perhaps were thinking of ":crlf:bytes" or
			   ":perlio:bytes".

		   :crlf   A layer which does CRLF to "\n" translation
			   distinguishing "text" and "binary" files in the
			   manner of MS-DOS and similar operating systems.
			   (It currently does not mimic MS-DOS as far as
			   treating of Control-Z as being an end-of-file
			   marker.)

		   :mmap   A layer which implements "reading" of files by
			   using "mmap()" to make (whole) file appear in the
			   process's address space, and then using that as
			   PerlIO's "buffer".

		   :perlio This is a re-implementation of "stdio-like"
			   buffering written as a PerlIO "layer".  As such it
			   will call whatever layer is below it for its
			   operations (typically ":unix").

		   :pop	   An experimental pseudolayer that removes the
			   topmost layer.  Use with the same care as is
			   reserved for nitroglycerin.

		   :raw	   A pseudolayer that manipulates other layers.
			   Applying the ":raw" layer is equivalent to calling
			   "binmode($fh)".  It makes the stream pass each byte
			   as-is without any translation.  In particular CRLF
			   translation, and/or :utf8 intuited from locale are
			   disabled.

			   Unlike in the earlier versions of Perl ":raw" is
			   not just the inverse of ":crlf" - other layers
			   which would affect the binary nature of the stream
			   are also removed or disabled.

		   :stdio  This layer provides PerlIO interface by wrapping
			   system's ANSI C "stdio" library calls. The layer
			   provides both buffering and IO.  Note that ":stdio"
			   layer does not do CRLF translation even if that is
			   platforms normal behaviour. You will need a ":crlf"
			   layer above it to do that.

		   :unix   Low level layer which calls "read", "write" and
			   "lseek" etc.

		   :utf8   A pseudolayer that turns on a flag on the layer
			   below to tell perl that output should be in utf8
			   and that input should be regarded as already in
			   valid utf8 form. It does not check for validity and
			   as such should be handled with caution for input.
			   Generally ":encoding(utf8)" is the best option when
			   reading UTF-8 encoded data.

		   :win32  On Win32 platforms this experimental layer uses
			   native "handle" IO rather than unix-like numeric
			   file descriptor layer. Known to be buggy in this
			   release.

		   On all platforms the default set of layers should give
		   acceptable results.

		   For UNIX platforms that will equivalent of "unix perlio" or
		   "stdio".  Configure is setup to prefer "stdio"
		   implementation if system's library provides for fast access
		   to the buffer, otherwise it uses the "unix perlio"
		   implementation.

		   On Win32 the default in this release is "unix crlf".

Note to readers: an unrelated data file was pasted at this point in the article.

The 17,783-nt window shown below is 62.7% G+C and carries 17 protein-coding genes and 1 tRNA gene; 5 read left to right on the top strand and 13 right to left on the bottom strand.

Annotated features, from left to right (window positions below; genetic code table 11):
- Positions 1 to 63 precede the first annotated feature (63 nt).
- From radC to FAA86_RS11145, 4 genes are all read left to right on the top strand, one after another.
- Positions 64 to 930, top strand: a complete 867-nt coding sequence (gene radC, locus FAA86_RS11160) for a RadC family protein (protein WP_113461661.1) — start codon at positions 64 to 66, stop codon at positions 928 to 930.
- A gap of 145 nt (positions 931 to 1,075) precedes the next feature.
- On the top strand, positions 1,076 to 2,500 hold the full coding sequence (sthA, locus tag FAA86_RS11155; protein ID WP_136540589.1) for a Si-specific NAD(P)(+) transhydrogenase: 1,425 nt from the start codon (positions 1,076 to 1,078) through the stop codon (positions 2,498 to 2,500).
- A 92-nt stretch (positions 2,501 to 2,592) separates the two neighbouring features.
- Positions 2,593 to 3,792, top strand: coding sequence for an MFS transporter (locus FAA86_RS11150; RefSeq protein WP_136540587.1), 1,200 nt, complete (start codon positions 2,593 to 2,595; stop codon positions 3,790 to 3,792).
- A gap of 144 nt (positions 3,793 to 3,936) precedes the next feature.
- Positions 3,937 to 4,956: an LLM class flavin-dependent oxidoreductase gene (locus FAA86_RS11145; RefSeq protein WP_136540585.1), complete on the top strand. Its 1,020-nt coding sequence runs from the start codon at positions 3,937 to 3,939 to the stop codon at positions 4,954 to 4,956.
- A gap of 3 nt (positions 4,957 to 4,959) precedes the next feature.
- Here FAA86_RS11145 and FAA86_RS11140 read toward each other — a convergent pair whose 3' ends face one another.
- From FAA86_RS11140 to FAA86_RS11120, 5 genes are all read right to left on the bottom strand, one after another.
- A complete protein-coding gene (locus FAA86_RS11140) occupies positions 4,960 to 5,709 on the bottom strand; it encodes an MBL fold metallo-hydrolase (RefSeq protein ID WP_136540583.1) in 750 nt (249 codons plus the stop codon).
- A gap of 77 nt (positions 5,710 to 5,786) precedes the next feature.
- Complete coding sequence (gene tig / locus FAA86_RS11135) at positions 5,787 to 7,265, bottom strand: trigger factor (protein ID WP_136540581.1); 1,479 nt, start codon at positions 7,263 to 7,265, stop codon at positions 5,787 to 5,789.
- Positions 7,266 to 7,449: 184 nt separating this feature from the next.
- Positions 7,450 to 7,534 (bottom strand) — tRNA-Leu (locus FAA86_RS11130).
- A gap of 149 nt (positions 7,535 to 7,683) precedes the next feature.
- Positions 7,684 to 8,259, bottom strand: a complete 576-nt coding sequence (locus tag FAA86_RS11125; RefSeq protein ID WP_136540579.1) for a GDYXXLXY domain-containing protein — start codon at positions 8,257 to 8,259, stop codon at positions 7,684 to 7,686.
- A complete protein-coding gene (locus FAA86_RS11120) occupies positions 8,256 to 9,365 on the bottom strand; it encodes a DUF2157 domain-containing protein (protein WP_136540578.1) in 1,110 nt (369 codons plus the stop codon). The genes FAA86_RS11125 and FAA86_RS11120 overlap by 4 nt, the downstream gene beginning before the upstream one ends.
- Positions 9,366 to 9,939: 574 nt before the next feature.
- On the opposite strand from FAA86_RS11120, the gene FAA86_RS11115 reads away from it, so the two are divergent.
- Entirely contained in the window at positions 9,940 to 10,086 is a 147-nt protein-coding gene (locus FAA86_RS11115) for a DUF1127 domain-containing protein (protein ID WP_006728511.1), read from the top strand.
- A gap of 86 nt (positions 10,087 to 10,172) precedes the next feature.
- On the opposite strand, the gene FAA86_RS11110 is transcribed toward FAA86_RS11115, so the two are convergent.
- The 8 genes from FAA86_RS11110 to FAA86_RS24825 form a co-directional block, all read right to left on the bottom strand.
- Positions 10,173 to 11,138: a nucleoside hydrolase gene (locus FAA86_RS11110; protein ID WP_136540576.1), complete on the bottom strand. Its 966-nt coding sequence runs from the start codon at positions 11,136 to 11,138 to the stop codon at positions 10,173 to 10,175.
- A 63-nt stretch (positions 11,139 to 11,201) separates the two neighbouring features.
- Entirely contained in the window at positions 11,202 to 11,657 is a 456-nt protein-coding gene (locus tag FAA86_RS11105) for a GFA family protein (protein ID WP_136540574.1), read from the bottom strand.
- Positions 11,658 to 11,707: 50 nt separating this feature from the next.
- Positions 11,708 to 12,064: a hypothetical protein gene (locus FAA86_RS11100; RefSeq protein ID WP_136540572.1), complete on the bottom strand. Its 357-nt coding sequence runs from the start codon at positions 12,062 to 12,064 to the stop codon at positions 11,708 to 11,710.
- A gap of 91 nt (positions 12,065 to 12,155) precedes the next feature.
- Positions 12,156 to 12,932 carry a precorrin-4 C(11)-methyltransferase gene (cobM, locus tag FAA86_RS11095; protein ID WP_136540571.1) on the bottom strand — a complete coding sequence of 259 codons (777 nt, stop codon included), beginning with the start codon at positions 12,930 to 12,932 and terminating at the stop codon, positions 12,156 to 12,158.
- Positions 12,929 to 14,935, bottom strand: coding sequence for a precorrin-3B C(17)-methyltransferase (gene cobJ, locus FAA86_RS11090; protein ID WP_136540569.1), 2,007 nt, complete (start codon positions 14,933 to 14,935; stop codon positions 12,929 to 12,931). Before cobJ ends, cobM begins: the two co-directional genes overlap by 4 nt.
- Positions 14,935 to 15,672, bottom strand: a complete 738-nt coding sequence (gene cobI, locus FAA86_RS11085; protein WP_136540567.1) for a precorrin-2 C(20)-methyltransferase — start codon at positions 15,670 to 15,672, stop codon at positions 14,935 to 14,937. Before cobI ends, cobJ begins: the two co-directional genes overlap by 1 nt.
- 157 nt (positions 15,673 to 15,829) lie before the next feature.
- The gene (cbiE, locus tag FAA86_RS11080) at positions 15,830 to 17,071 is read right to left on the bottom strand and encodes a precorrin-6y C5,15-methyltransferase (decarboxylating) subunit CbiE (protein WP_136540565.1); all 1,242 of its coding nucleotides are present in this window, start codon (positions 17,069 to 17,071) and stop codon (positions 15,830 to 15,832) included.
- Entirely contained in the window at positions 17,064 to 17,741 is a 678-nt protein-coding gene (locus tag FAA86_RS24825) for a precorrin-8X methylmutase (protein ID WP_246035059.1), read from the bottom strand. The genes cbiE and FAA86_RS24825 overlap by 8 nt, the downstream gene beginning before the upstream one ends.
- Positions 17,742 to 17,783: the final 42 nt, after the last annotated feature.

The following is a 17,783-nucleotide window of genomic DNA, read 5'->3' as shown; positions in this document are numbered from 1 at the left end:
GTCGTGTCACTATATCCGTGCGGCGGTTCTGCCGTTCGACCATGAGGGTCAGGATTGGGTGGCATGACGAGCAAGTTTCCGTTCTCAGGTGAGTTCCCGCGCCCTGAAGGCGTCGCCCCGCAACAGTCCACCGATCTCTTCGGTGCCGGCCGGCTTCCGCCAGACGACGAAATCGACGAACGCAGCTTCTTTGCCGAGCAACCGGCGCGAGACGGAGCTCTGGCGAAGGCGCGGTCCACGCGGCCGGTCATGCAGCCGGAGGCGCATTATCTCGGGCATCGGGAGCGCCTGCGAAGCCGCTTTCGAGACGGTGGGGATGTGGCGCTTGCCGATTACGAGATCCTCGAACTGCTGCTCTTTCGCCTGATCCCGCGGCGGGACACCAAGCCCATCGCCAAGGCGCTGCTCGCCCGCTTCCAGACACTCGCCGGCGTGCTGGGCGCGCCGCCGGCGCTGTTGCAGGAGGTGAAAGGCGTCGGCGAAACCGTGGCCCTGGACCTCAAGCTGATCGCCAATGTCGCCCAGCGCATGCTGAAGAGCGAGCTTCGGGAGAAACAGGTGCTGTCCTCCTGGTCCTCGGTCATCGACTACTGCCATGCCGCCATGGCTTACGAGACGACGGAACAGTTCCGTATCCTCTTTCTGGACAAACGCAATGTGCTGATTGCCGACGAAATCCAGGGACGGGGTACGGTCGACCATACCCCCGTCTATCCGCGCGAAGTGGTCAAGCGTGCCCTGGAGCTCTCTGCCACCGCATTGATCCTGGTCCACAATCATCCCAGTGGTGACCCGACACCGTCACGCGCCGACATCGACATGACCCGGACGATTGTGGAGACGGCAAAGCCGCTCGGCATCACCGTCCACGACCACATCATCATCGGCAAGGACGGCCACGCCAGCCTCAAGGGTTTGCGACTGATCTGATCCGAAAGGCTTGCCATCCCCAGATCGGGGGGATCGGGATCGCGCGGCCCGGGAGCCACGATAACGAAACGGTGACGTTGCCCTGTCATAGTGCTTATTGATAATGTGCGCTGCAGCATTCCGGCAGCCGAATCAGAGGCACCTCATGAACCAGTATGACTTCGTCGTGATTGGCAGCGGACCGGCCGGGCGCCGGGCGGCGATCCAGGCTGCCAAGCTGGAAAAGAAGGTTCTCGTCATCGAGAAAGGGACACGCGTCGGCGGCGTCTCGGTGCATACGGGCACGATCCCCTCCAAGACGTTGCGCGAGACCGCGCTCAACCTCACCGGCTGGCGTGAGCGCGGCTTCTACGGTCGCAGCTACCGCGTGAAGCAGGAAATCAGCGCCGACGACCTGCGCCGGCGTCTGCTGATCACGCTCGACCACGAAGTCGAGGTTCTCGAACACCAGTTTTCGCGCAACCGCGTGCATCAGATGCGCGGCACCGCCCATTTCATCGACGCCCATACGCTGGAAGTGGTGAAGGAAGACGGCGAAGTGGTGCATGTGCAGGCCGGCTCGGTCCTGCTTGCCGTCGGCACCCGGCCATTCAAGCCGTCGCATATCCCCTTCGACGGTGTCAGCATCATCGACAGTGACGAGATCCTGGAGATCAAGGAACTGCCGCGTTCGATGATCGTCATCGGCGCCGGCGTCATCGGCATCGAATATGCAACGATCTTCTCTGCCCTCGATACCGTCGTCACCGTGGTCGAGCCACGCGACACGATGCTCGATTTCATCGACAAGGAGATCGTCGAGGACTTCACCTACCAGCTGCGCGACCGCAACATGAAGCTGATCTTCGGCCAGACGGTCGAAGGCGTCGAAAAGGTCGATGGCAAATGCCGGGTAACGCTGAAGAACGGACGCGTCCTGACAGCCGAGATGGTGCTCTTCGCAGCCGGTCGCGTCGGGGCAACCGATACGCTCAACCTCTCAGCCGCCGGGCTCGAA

Win32's "stdio" has a number of bugs/mis-features for perl
		   IO which are somewhat C compiler vendor/version dependent.
		   Using our own "crlf" layer as the buffer avoids those
		   issues and makes things more uniform.  The "crlf" layer
		   provides CRLF to/from "\n" conversion as well as buffering.

		   This release uses "unix" as the bottom layer on Win32 and
		   so still uses C compiler's numeric file descriptor
		   routines. There is an experimental native "win32" layer
		   which is expected to be enhanced and should eventually be
		   the default under Win32.

		   The PERLIO environment variable is completely ignored when
		   perl is run in taint mode.

       PERLIO_DEBUG
		   If set to the name of a file or device then certain
		   operations of PerlIO sub-system will be logged to that file
		   (opened as append). Typical uses are UNIX:

		      PERLIO_DEBUG=/dev/tty perl script ...

		   and Win32 approximate equivalent:

		      set PERLIO_DEBUG=CON
		      perl script ...

		   This functionality is disabled for setuid scripts and for
		   scripts run with -T.

       PERLLIB	   A list of directories in which to look for Perl library
		   files before looking in the standard library and the
		   current directory.  If PERL5LIB is defined, PERLLIB is not
		   used.

		   The PERLLIB environment variable is completely ignored when
		   perl is run in taint mode.

       PERL5DB	   The command used to load the debugger code.	The default
		   is:

			   BEGIN { require 'perl5db.pl' }

		   The PERL5DB environment variable only used when perl is
		   started with a bare -d switch.

       PERL5DB_THREADED
		   If set to a true value, indicates to the debugger that the
		   code being debugged uses threads.

       PERL5SHELL (specific to the Win32 port)
		   May be set to an alternative shell that perl must use
		   internally for executing "backtick" commands or system().
		   Default is "cmd.exe /x/d/c" on WindowsNT and "command.com
		   /c" on Windows95.  The value is considered to be space-
		   separated.  Precede any character that needs to be
		   protected (like a space or backslash) with a backslash.

		   Note that Perl doesn't use COMSPEC for this purpose because
		   COMSPEC has a high degree of variability among users,
		   leading to portability concerns.  Besides, perl can use a
		   shell that may not be fit for interactive use, and setting
		   COMSPEC to such a shell may interfere with the proper
		   functioning of other programs (which usually look in
		   COMSPEC to find a shell fit for interactive use).

		   Before Perl 5.10.0 and 5.8.8, PERL5SHELL was not taint
		   checked when running external commands.  It is recommended
		   that you explicitly set (or delete) $ENV{PERL5SHELL} when
		   running in taint mode under Windows.

       PERL_ALLOW_NON_IFS_LSP (specific to the Win32 port)
		   Set to 1 to allow the use of non-IFS compatible LSP's.
		   Perl normally searches for an IFS-compatible LSP because